Melina Greer, 25, went to a hospital emergency room complaining of a severe headache, neck pain and decreased and blurred vision. She received a neurological consultation from neurology resident, Dr. Basad Essa, who noted that she was having difficulty performing an optic fundus examination.
An emergency physician later discharged Greer with a diagnosis of a complex migraine.
Two days later, she returned to the hospital with complete vision loss. A lumbar puncture led to a diagnosis of idiopathic intracranial hypertension.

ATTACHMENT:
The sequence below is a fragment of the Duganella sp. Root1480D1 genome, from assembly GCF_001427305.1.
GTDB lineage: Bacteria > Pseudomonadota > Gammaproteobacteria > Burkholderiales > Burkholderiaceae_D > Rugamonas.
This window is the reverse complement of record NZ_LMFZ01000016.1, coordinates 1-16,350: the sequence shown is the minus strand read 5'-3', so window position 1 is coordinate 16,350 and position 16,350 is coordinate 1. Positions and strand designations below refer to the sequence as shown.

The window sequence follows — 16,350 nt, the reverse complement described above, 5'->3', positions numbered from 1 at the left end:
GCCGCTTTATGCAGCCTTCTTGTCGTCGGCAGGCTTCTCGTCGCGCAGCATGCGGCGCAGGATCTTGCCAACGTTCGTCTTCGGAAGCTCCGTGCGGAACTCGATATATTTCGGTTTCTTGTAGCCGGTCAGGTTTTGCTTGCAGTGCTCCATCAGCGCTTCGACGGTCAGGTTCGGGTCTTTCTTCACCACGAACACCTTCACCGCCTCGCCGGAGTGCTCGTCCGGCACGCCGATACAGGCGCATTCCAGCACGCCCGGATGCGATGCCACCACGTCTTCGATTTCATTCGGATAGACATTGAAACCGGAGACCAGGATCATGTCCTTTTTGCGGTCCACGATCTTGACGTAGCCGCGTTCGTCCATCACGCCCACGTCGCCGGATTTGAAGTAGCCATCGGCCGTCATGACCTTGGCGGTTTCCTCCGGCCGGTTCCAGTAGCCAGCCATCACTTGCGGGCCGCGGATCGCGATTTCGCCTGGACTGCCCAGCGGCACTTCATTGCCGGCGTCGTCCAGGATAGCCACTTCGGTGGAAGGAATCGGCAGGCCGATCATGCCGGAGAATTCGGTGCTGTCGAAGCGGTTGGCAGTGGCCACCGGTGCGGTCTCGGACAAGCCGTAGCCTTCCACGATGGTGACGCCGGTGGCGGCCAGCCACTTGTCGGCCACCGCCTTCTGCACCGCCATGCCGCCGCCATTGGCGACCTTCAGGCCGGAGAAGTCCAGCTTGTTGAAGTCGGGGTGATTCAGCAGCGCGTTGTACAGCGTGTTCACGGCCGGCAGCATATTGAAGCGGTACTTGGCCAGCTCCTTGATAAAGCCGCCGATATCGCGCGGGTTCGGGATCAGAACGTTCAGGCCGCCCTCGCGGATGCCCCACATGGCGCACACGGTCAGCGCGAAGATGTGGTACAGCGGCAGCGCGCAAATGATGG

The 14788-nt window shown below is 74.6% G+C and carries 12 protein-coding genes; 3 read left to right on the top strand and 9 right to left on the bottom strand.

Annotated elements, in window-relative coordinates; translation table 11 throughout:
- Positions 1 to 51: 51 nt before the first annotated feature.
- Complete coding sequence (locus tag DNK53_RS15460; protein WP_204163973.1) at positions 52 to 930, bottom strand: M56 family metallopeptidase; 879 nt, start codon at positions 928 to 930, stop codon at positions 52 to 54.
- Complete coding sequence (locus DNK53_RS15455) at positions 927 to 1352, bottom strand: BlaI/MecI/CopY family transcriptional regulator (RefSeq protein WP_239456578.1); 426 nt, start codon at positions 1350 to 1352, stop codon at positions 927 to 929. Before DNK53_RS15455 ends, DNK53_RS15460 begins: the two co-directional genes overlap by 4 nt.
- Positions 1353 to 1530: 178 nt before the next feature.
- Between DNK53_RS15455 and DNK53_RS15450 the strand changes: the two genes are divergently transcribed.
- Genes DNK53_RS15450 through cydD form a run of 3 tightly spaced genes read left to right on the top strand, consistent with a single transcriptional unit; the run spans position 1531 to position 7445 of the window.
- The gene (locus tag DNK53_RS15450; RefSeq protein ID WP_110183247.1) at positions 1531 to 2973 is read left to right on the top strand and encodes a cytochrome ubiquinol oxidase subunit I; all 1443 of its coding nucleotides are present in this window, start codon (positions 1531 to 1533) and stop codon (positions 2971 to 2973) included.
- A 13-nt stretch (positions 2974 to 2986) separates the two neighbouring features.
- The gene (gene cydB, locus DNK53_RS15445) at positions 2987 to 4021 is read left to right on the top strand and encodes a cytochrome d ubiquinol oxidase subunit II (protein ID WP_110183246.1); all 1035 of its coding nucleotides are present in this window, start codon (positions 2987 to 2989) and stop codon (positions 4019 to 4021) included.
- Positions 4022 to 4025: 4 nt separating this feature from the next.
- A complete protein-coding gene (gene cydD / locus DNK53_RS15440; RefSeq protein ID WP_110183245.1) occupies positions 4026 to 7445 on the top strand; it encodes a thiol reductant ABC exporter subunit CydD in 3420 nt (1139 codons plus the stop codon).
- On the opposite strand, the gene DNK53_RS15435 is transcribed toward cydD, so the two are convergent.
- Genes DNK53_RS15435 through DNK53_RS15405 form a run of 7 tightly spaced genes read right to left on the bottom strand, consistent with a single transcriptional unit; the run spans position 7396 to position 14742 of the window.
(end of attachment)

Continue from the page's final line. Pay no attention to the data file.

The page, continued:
Greer sued neurologist Dr. Ruggero Serafini, whom she claimed had consulted on her case during the first hospital visit, alleging he chose not to timely diagnose intracranial hypertension. It was alleged had she undergone a simple fundus examination and lumbar puncture, Greer asserted she could have been timely treated with acetazolamide and an LP (lumbar peritoneal) shunt and avoided additional vision loss.